It is certainly possible that Jerome’s script was used to print some language called ‘Illyrican’ in the sixteenth century (I’ve included another ‘Illyrican’ script as header for this post), Kircher’s saying it was used to print the ‘Illyrian’ language raises certain other difficulties. Here, the wiki article is nicely succinct:

The Illyrian language was a language or group of languages spoken in the western Balkans in Southeast Europe during antiquity. The language is unattested with the exception of personal names and placenames… In the early modern era and up to the 19th century, the term “Illyrian” was also applied to the modern South Slavic language of Dalmatia, today identified as Serbo-Croatian. This language is only distantly related to ancient Illyrian and is not descended from it.

Could Voynichese be Serbo-Croatian? If so, why did Kircher not ever claim to have ‘broken’ the text. Has anyone ever suggested such a thing in more recent times, or claimed to have produced a translation of the Voynich text as Serbo-Croatian? More to the point – has any non-Voynich-related person, competent in Serbo-Croatian, offered a balanced assessment of some such translation? Anyone wanting to can just search Voynich+Serbo-Croatian to find an example to examine.

I will say that the same formerly Illyrian region  – around Dalmatia – cropped up a few times during the course of my own research: in connection with a map found in a Franciscan monastery and whose place-names, as discussed by Goldschmidt and Crone, were a mixture of several different local dialects from the Black Sea region; second in connection with the figure of the Voynich archer, his clothing and other matters maritime, and thirdly in connection with other letters in the Kircher archive –  but I published summaries of these things at the time, and they are beside the point at present. 

The problem is, of course, that whoever identified the Voynich script as supposedly ‘Jerome’s Illyrian'(sic) presumably also knew the languages for which it was then being used, and could have directed Kircher to one of the native speakers, or scholars, who oversaw works produced in that language. But that seems never to have happened, or to have drawn a blank. Kircher was not a modest man. His silence must be taken, in the absence of other evidence, as signalling failure, and for thirty years.

What seemed another obvious approach again, I found had never been tried, at least not as far as I could learn by about 2010: that is, to run a statistical survey to discover when, and where, glyphs closely similar to the set of Voynich glyphs are attested in alphabets or abjads.

I would suppose there’d be little point in collecting data about such ubiquitous signs such as ‘o’ but it seemed to me that a pattern of distribution for some of the more unusual forms should be enlightening.

Again – not my field, but I did attempt one amateurish test-run, my target being the glyph I describe as an ‘ornate ‘P’. I found that scripts in which such a form occurs – or occurred- mark a path from the eastern shore of the Black Sea, inward for a distance, and then turning south towards the Persian Gulf, extending as far as southern Arabia.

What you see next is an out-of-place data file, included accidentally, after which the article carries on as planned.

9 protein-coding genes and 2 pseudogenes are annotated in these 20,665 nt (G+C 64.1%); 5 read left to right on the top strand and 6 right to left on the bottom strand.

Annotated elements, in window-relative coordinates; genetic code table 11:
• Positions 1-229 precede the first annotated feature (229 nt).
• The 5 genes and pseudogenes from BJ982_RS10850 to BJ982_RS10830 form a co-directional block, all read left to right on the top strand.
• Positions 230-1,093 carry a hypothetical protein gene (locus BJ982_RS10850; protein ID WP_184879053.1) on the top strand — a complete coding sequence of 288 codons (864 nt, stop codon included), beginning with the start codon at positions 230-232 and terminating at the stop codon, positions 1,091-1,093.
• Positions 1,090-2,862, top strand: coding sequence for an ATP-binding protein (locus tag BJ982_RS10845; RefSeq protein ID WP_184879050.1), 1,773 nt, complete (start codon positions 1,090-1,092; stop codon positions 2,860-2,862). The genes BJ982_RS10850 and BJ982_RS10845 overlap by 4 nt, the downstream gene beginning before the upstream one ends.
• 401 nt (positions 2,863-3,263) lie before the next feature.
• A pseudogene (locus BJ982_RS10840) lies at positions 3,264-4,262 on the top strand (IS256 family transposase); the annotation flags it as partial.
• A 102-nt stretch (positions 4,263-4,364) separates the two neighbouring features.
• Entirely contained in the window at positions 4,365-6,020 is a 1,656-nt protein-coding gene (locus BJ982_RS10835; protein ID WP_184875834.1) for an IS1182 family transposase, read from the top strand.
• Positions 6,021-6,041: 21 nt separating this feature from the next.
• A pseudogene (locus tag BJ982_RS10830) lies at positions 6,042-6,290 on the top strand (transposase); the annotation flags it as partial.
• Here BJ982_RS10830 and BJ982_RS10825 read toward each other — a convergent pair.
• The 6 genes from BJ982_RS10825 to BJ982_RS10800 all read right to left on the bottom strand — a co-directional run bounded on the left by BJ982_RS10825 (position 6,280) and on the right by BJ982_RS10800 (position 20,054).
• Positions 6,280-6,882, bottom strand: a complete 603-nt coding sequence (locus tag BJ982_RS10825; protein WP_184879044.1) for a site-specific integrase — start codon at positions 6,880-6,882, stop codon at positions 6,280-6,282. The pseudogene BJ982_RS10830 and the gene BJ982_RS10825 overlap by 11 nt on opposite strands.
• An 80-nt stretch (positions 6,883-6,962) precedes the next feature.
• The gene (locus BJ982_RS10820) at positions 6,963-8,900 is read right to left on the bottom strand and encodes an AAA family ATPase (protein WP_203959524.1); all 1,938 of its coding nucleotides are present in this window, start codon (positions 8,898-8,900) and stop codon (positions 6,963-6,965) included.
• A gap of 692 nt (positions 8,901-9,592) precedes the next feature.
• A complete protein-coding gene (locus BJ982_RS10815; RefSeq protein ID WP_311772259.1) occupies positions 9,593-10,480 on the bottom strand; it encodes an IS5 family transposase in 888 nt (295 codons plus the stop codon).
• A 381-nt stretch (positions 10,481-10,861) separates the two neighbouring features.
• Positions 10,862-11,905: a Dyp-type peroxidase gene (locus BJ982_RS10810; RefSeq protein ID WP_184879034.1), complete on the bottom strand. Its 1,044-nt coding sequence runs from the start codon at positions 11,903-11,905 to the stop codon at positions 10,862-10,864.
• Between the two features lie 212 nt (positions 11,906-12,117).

I found, further, that the form occurs with a fairly consistent phonetic (or should I say phonemic?) value within an ‘s-to-t’ shift.

But what tied those gleanings together was learning that all those scripts had evolved from, or were consciously developed after the model of, imperial Aramaic.

That made sense of the distribution pattern and here again, because it will be easiest for readers to check, I’ll quote a wiki article rather than the more academic sources I used in those posts published in 2012.


Since I have explained that the earliest stratum informing the Voynich manuscript’s imagery is one whose origins I date to the Hellenistic period, I’ll start from the period immediately before Alexander’s arrival on the scene.

The Achaemenid Empire (539–323 BC) continued this tradition [of using Imperial Aramaic], and the extensive influence of these empires led to Aramaic gradually becoming the lingua franca of most of western Asia, the Arabian Peninsula, Anatolia, the Caucasus, and Egypt.

And so that explained the otherwise odd-looking distribution for scripts containing an ‘ornate P’.   Here’s another of the examples I found as part of that research. It comes from southern Arabia and is popularly known as zabur or ‘psalm’ script. It’s not the best of my examples, but I still have the digitised image.

On this script again, I’ll quote a wiki article:.

“Zabur writings were used for religious scripts or to record daily transactions among ancient Yemenis. Zabur writings could be found in palimpsest form written on papyri or palm-leaf stalks.”

In that same article,* there’s another and better illustration of the script. The writer of that wiki article associates zabur script with monumental Sabaean script – itself derived from Aramaic.

*’Ancient South Arabian script‘ – wikipedia

I’m not offering any theory that the Voynich script originated in the Yemen, or is Sabaean or anything else – zabur is just one example of the numerous informal scripts which, developed from imperial Aramaic, include a form of “ornate P” as one of their letters. As does the Voynich script.


This Image (below) added 20th December 2021. I’d not intended to include it because the accompanying files were among wildfire losses in 2013 and I cannot provide the usual bibliographic information.  I’m adding it after three correspondents’ kindly let me know that discussion of ‘ornate P’ forms makes no sense without an illustration.